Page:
Use this URL to cite or link to this record in EThOS:
Title: Preferred theta-phase of firing in rat hippocampal place cells : effects of novelty and scopolamine
Author: Douchamps, Vincent
Awarding Body: University of Leeds
Current Institution: University of Leeds
Date of Award: 2011
Availability of Full Text:
Access from EThOS:
The hippocampus supports novelty detection and memory, functions linked to each other and to the theta rhythm. We examined the theta phase preference of CA1 place cells firing. Novelty may favour an encoding mode by enhancing synaptic plasticity and extrinsic sensory inputs (entorhinal cortex to CAn while familiarity may favour a retrieval mode by reducing/altering plasticity and enhancing intrinsic inputs (CA3 to CA1). Entorhinal and CA3 inputs arrive in CA1 at different theta phases. Novelty elicits a later preferred phase of CA1 place cell firing, supporting the idea of a novelty-elicited switch prioritising the encoding of novel sensory cues. Mechanisms underlying changes in preferred theta phase were explored by testing the effect of systemic scopolamine (a muscarinic cholinergic antagonist known to impair learning) in familiar and novel environments. CA1 place cells and EEG activity was recorded from foraging rats in two sessions in a familiar environment with interleaved novelty exposure. A different novel environment was used in each session. Saline vehicle or scopolamine (0.4 mg/kg, Lp.) was injected before exposure to the novel environment. A third, similar phase of the experiment tested the effect of scopolamine in the familiar environment. The results showed that 1) the preferred theta phase was later in the novel environment under saline, replicating Lever et al. (2010); 2) Scopolamine elicited an earlier preferred theta phase in the familiar environment; 3) Scopolamine strongly disrupted the novelty-elicited phase preference, with preferred phase (relative to baseline) being more varied across rats. These results support a relationship between novelty, theta phase, and synaptic plasticity mediated by cholinergic signalling: the later preferred phase in novelty would coincide with the peak of theta, where LTP induction is maximal. Promotion and impairment of CA1 encoding under, respectively, novelty and scopolamine may involve a mechanism that shifts the preferred theta phase of firing.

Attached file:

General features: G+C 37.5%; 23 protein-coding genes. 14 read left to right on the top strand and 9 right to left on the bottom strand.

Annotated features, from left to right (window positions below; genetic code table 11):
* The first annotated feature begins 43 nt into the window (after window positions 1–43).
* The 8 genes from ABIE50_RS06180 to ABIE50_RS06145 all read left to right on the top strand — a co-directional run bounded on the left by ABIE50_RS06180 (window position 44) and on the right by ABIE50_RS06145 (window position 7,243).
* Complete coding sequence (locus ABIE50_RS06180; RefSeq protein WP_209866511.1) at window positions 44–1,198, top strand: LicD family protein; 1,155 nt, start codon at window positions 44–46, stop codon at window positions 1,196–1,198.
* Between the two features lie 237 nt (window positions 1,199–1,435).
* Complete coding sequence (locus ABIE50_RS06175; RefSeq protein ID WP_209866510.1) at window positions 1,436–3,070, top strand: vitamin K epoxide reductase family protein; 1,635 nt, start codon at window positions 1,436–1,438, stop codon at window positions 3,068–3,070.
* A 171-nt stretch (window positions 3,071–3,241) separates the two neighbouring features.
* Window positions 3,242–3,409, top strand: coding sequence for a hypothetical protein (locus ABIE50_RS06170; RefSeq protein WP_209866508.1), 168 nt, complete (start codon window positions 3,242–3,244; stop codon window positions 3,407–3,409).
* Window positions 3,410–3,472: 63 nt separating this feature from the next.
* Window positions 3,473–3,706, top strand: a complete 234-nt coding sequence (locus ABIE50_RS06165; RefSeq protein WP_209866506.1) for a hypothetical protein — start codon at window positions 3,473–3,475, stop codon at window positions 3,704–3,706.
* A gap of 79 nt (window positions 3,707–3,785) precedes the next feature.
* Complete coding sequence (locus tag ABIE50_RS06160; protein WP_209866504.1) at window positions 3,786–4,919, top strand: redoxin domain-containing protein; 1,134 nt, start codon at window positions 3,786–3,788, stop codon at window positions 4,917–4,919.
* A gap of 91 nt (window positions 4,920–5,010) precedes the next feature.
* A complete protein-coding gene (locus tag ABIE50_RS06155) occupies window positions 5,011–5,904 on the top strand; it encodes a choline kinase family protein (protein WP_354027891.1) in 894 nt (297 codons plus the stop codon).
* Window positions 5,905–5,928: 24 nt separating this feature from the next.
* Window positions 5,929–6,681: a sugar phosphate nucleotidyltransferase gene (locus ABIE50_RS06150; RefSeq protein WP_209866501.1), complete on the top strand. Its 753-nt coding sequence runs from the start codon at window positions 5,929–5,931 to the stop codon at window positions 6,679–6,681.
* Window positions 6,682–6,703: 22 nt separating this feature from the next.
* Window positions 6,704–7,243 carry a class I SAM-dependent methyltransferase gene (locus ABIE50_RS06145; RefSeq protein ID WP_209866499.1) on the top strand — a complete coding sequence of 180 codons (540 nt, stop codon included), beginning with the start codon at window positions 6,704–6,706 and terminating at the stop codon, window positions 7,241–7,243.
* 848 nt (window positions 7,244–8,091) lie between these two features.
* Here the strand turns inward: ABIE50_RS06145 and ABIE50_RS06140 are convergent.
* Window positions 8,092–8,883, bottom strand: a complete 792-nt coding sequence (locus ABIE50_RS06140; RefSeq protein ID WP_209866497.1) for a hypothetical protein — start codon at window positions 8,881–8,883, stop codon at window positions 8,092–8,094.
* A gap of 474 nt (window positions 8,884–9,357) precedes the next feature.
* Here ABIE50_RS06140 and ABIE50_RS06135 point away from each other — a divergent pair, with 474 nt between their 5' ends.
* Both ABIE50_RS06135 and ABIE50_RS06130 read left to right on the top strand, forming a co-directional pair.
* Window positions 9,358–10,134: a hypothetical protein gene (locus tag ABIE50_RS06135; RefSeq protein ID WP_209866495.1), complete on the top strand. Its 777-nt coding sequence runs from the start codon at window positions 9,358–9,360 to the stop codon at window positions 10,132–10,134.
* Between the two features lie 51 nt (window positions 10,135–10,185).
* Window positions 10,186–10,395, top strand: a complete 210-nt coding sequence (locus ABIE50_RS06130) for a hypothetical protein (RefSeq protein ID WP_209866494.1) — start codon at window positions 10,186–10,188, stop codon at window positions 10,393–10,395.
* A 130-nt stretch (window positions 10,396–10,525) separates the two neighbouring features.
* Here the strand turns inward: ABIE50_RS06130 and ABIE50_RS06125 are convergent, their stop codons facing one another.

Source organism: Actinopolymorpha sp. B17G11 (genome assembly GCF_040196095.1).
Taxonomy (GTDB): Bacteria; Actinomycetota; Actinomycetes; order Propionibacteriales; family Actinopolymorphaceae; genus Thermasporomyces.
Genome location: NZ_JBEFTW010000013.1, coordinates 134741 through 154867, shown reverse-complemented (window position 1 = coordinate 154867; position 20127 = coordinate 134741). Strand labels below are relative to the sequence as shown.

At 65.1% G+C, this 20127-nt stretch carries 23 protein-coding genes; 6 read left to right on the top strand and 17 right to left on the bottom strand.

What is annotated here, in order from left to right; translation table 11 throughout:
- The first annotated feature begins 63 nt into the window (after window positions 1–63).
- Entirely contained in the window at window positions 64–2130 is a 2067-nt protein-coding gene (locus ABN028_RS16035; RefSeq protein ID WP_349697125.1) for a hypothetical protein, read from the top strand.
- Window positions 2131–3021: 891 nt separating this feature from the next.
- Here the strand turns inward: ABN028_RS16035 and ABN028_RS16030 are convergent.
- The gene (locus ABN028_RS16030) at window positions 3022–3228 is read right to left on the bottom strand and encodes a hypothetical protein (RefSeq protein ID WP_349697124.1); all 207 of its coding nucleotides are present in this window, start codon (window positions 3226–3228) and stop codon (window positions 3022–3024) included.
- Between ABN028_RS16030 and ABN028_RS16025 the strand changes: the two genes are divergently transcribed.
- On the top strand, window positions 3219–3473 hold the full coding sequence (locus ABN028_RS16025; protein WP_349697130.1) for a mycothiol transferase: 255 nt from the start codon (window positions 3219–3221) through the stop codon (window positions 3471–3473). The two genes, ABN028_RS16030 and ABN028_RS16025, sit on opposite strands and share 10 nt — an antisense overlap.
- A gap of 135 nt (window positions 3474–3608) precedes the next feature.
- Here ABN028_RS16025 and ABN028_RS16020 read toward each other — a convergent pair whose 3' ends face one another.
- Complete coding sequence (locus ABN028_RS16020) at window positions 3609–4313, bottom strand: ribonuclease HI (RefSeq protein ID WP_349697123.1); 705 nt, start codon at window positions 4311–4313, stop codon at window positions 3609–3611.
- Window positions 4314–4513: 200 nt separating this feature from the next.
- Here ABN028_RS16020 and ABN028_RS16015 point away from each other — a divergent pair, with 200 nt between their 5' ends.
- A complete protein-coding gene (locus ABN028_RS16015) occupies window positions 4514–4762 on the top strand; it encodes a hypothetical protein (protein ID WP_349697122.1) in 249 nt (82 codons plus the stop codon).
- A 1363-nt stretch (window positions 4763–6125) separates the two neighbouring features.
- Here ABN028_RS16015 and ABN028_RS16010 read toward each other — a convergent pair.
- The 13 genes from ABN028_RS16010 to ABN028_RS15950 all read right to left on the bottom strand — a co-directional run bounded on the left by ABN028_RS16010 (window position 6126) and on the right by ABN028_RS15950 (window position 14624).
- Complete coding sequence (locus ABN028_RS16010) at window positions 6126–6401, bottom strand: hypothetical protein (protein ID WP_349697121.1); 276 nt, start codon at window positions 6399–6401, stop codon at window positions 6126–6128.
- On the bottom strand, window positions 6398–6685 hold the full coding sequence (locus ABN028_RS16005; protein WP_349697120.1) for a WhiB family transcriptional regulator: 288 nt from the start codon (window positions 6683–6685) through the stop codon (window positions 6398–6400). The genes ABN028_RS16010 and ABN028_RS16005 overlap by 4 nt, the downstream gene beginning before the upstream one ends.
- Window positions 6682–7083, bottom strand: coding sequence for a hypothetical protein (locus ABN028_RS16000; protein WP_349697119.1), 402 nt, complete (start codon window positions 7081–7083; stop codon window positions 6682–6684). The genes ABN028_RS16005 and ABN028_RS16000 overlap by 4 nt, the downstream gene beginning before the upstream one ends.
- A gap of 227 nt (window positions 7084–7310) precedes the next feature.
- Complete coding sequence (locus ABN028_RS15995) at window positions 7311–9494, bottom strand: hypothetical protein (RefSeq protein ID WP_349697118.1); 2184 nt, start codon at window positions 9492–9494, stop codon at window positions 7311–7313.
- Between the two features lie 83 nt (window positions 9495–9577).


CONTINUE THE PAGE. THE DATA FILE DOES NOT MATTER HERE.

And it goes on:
Supervisor: Not available Sponsor: Not available
Qualification Name: Thesis (Ph.D.) Qualification Level: Doctoral
EThOS ID:  DOI: Not available